Friday, May 28, 2010

SIck of CNN!

I've been a CNN fan from the beginning. As a long time road warrior, I watched CNN for many years in motel bars and breakfast nooks. I liked their straightforward "news" and the generally "normal people" who delivered the news. All that has changed, and CNN, to put it perhaps too bluntly, is now just another blowhard "faux news". Viewers fell away under the old regime, so CNN made a choice to go for the false news. Too they've lost me, too.

The latest big news at CNN is that the "top kill" pumping was stopped for 16 hours without BP telling the world about it. "Rick", the idiot who does the 4 p.m. show, went on and on about how this was a heinous crime, but then brought on an expert from Tulane who said it was normal to stop for awhile and measure pressures. "Rick" then went on to ask some stupid questions that proved he knew nothing about what he was talking about. That, I don't need.

What I do need is a lot more facts and experts and a lot less "talking head" baloney. That's what news is all about. So, goodbye, CNN. I'll listen to NPR and forget about you.

Saturday, May 08, 2010

Hyperbole Reigns in America

What's the best advice to follow in a crisis? "Stay calm". When unexpected things happen, the situation is often confused and unclear. Under these circumstances it's easy to misjudge what has really happened and what should be done. Consequently, we often make rash decisions that actually make things worse or make us look foolish. We'd be much better off letting the dust settle and then acting rationally to resolve whatever the problem really is. Americans need to accept this simple truth and discount the hyperbole that we often attach to every unexpected event.

The recent oil spill in the Gulf of Mexico is a case in point. There are 3,400 oil platforms in the gulf, hovering over the 35,000 wells that they drain. During the past 20 years no serious accidents have occurred there and major hurricanes have not destroyed a single platform. But, accidents are inevitable when large numbers of complex machines are used to accomplish difficult tasks; we should have expected something of this nature to happen sometime. When it does, the important things are the short term actions taken to resolve the problem and the long term impact of what has happened. Instead of dealing calmly with this accident, our media, politicians, and interest groups turned the event into a circus of rash statements and hasty decisions. With many mitigation activities in progress, it's likely that most of these reactions will be found to be dead wrong. Let's check back on this in a year.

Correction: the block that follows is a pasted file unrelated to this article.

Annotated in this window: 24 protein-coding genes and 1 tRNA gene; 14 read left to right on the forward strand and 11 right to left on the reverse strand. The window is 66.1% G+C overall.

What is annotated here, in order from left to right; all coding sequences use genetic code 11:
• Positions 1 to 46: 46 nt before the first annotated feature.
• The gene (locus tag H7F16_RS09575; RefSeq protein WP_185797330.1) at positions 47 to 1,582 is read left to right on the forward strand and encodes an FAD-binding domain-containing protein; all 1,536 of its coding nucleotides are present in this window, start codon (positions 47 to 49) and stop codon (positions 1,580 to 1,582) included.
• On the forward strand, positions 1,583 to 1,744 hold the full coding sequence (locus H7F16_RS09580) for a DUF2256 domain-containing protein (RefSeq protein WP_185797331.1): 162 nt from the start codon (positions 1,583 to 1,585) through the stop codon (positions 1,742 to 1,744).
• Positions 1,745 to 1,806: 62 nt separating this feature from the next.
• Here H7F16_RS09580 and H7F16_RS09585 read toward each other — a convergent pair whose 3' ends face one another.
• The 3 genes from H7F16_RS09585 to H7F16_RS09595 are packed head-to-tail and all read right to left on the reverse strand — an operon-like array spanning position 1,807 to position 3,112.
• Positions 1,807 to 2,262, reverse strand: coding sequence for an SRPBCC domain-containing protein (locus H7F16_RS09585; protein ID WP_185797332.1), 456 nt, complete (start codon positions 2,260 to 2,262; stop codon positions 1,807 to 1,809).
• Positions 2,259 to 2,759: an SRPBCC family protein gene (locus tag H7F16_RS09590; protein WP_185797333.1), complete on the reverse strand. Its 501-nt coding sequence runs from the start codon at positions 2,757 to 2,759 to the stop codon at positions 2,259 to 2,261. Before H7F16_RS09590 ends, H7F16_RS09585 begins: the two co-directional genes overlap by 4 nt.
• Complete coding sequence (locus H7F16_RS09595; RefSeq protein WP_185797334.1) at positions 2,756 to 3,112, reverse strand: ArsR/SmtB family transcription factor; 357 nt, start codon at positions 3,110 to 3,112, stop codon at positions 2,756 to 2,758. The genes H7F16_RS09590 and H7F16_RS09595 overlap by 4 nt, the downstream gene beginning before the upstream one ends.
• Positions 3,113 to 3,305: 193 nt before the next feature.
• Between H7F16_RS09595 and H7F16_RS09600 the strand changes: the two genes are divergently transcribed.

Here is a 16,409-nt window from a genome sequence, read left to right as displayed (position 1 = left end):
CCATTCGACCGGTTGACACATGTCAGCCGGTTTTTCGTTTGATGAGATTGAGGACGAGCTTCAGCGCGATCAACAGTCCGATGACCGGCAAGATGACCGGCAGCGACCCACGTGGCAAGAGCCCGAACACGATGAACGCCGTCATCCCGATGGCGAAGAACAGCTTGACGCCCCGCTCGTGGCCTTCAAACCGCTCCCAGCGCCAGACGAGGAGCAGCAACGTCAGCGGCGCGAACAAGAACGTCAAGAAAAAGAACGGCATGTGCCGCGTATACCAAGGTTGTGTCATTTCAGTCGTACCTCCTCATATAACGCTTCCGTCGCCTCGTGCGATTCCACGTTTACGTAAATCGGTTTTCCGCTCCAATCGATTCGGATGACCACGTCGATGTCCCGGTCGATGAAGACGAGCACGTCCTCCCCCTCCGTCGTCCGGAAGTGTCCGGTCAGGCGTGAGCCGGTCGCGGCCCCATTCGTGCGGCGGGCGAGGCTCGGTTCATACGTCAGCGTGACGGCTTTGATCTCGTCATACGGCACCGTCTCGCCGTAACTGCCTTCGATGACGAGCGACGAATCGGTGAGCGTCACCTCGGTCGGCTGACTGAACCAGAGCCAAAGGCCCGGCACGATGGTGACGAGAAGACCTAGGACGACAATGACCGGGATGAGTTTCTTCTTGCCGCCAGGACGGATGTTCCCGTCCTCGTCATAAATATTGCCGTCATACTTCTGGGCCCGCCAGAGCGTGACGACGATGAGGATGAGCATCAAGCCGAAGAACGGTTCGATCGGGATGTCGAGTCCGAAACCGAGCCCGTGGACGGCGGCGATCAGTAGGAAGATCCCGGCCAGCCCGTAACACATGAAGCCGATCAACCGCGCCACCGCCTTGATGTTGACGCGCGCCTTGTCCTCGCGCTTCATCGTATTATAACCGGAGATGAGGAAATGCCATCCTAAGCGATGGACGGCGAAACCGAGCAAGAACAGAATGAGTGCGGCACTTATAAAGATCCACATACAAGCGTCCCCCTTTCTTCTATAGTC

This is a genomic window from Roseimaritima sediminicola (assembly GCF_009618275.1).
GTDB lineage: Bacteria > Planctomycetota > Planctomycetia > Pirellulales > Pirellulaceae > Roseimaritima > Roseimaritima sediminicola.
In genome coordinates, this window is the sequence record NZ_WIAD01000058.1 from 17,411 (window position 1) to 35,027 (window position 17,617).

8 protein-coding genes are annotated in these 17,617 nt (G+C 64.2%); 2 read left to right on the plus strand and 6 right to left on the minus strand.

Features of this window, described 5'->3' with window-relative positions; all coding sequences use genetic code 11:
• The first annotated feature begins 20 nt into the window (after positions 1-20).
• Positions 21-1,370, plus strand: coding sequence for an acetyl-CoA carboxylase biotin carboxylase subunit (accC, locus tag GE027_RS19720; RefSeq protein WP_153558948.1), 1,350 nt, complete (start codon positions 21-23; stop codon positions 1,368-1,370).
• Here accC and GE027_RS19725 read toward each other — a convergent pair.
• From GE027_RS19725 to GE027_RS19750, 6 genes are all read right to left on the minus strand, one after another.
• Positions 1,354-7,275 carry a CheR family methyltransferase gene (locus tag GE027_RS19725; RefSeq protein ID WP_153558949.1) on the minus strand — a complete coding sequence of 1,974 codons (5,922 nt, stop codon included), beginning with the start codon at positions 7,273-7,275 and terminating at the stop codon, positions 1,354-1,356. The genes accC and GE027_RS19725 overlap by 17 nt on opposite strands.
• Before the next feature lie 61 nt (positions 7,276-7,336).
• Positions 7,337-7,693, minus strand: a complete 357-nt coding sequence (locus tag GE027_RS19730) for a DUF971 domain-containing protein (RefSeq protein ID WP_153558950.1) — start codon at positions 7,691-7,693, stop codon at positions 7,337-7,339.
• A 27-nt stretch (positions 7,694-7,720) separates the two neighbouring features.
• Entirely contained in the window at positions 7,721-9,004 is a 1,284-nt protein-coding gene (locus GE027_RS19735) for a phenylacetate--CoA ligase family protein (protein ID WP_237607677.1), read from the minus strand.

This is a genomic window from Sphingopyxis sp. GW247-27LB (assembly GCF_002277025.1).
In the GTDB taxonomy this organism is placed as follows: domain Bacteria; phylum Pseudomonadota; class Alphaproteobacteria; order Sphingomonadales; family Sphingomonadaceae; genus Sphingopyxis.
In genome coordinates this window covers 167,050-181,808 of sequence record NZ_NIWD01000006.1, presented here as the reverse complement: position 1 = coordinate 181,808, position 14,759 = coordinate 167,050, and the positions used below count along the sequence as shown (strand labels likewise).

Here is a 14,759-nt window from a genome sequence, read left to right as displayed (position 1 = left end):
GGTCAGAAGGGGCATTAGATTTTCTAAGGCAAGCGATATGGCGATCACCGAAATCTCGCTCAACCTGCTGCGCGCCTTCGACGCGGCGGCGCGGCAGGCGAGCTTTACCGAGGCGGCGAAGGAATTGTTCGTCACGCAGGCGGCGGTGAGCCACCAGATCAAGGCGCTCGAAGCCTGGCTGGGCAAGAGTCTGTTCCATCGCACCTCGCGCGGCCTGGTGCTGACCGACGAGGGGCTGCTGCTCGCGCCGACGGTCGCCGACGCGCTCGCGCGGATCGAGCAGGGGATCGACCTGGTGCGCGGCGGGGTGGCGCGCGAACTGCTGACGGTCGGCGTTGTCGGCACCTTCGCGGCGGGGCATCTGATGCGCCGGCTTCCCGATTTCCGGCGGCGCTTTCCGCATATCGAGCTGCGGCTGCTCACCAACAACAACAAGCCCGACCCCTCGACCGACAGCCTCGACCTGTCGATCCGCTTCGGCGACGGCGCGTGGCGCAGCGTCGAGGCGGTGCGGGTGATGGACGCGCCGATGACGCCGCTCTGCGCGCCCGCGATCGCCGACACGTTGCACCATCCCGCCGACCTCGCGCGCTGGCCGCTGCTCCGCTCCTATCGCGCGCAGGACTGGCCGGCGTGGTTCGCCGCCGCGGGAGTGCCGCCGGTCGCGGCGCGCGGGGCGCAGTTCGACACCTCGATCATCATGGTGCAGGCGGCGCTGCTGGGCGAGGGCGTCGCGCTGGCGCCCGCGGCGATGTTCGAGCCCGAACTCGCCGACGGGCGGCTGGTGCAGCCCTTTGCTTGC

The same sad truth applies to the two other major events of the past week or so, the lone terrorist car bomb in NYC and the stock market's reaction to Greece's debt situation. Both situations should have been expected, and in both cases the real impact is likely to be minimal. The moment by moment coverage and over-reactions probably caused more problems than they solved. As Churchill said, "The only thing we have to fear is fear itself." We actually have excellent security services and effective economic backstops; it's just that we'd rather panic than allow them to work.

Lastly, I can't help but take on the Obama issue. From the screams I hear from the right, Obama is destroying the country. From the real news, I see that the market is back (despite this temporary setback), housing and car sales are up, manufacturing employment is coming back, the Iraq war is winding down on schedule, foreign policy is steady and rather uneventful (that's good), and Obama seems to be pretty comfortable in his job. Bush II left him a real bag of snakes, and he's coped pretty well with the mess. With a couple of years to go before having to run again, I'd give Obama pretty good odds of being a two term president. So much for the screamers; there's plenty of time to judge whether or not they make any sense at all.

We need to calm down and dampen the hyperbole. There's far too much noise from the right, the left, and the media in general. Life does go on, and problems generally get solved without the world coming to an end. I have a lot of trust in the ability of people and governments to do the right thing over time, even though there are always hiccups now and again. Screaming and overstating seldom add any value to the problem solving process, and we should not accept it when we see and hear it. Relax, America. It's going to be OK if we just keep our heads calm and focused.